Today, my Guru Julia McCabe posted a blog about “hope.” Her words of wisdom inspired me to pick up my laptop, even in this crazy heat, sweat dripping on my keyboard and write. We do what we can, us teachers, in “hope” that we can inspire others. I created this blog months ago, to tell you about the journey that led me to starting my own business in Nicaragua with a vision that it may inspire you to adopt a moral imperative to contribute positive energy to our universal family as a whole.
Life in Nicaragua ... hope for santosha
Life is hard here. In Nicaragua. Some days we turn on the tap and no water comes out. We have frequent power outages and the heat in the dry season can be stifling. The air-con broke in my truck, perfect timing. The dust is unbearable down the un-paved roads where most Nica families live under tin roofs that soak up the day's sun not allowing it to cool down even hours after sunset. No AC, no fans, no electricity for most of them. These homes, all the belongings inside, the Nica babies are covered by a layer of dust as the 4x4 vehicles speed by on the way to the best surf spots. If you give a wave of "hello," or I should say "hola," they will wave back and also give you a smile. Half breathing, they walk down these dusty dry dirt pot-holey roads, or peddle a bike to get to work. Work, that is another story. Most of them make $5 per day. They work 6 days a week. They are lucky if they bring home $120 per month. Back to the air, as they walk to work they breathe dust particles that may cause severe respiratory problems. The cows, the chickens, the horses and the pigs that roam free in the yards, making a meal later, don’t have a care in the world, they are just waiting out their time. They don’t have much to eat and are looking a little emaciated. My yogi friends and I were fortunate to do our yoga training during the rainy season. The rain washes all the dust away and keeps it away. Everything is lush and beautiful. Ahhhh, I can envision being able to take a full breath once again and being able to blow my nose without clumps of dirt filled mucus coming out.
Recently I had some friends from North America visit. They hated it here. They were grumpy everyday. They did not see what I saw, their vision was clouded by all the dust. They couldn’t see through it. They had seen my Nica Album on Facebook and thought it would be a great place to vacation. They came for a vacation, not an adventure. An adventurous Spirit is required. They complained about the lack of water, every morning when we woke up, turned on the tap sometime shortly after 7 am there was none. I listened. I rolled my eyes. I sighed. I smiled. I reminded them that they are in a beautiful developing country and this is how the Nica’s live. They killed a spider in the bathroom the size of a shoe. I empathized. What do you say? A tarantula was making my yoga mat his home and I said nothing. They left for a few days and went to visit one of the seven volcanoes in the country. The Central American Volcanic Arc runs through the spine of the country, earning Nicaragua the nickname: La Tierra de Lagos y volcanoes, which translates to: The land of lakes and volcanoes. But that wasn’t enough for them to see an active volcano spewing gas. Nicaragua is one of the most seismically active countries. This energy has a wonderful effect on me and the locals. They said the mosquitoes were a pain. Back to the water situation. Most days we couldn't flush the toilet. That sucked. The power goes out which means you don’t have a fan to cool the dripping sweat. I get it. They were miserable. You’d be cooking and you’d run out of propane before you were finished. You’d have to carry the tank 5 blocks to get it re-filled, at some Nica’s house down a dark dirt road, there were no signs to show you the way. You can’t drink the water from the tap, even when it is running. You have to wash your own laundry in the sink, if the water is working and then hang the clothes out to dry in the dusty air. The beauty is here. I promise. I know it. I see it. Why didn’t they see it? Maybe it was because I had been ‘seeking santosha,’ and I found it.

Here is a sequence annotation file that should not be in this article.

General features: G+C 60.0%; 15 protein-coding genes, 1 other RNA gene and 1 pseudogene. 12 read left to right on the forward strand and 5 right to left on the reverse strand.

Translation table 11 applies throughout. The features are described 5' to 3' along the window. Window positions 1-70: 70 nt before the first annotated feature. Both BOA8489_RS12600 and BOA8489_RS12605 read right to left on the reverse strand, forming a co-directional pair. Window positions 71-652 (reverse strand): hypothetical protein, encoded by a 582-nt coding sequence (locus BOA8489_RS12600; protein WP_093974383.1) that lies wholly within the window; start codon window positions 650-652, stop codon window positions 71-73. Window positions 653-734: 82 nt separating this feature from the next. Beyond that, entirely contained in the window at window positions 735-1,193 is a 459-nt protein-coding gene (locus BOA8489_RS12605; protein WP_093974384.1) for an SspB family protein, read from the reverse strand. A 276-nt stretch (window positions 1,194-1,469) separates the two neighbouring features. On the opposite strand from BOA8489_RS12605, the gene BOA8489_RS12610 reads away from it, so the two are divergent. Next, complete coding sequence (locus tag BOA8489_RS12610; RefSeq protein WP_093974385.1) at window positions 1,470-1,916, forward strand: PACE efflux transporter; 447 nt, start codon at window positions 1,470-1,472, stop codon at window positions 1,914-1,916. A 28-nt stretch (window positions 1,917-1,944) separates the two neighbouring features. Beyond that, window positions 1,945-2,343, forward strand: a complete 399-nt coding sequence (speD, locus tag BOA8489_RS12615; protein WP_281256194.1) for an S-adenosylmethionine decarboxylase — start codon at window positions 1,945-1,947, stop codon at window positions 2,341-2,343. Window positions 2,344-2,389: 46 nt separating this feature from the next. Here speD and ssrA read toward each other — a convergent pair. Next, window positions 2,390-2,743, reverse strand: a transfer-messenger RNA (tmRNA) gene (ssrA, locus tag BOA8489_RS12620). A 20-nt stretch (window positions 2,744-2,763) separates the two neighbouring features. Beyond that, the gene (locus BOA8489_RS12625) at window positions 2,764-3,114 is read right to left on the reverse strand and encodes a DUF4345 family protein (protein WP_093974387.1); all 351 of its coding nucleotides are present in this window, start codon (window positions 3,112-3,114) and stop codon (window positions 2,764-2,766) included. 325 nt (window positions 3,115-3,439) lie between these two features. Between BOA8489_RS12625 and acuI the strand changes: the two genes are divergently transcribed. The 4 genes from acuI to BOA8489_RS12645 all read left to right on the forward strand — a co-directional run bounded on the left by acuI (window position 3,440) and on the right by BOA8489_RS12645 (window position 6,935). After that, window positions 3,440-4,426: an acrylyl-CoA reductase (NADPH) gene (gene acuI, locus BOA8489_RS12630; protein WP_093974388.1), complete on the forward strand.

Santosha means contentment in happiness. It is the feeling of being content with what you have. I guess the beauty I see comes from santosha and accepting the life in Nicaragua. Some people get very disappointed if they work hard for something and they don’t get it. Some people have high expectations and when they aren’t met they can become depressed about it. The real meaning of santosha is to accept what happens, but when we don’t, we become depressed. It is easy to become unhappy about the little things because we don’t have the discipline of being content with what we have. We should accept that there is a purpose for everything - yoga calls it Karma. In Christianity they believe that God has a plan. My cousin Stacey once said to me when Thelma and I were questioning her about her religious beliefs, actually when we are trying to crucify her on the cross at Red Lobster over a glass of vino and lobster tails - just after my father died and before we went to Nicaragua to Pray, and she said... ‘God’s will, thy will be done. I leave it up to God, he has a plan.” She accepts what God has given her with grace, humility and happiness. She gets it. We giggled. But looking back I know she gets it. And now, I get it too! Santosha is to be happy with what we have rather than being unhappy about what we don’t have.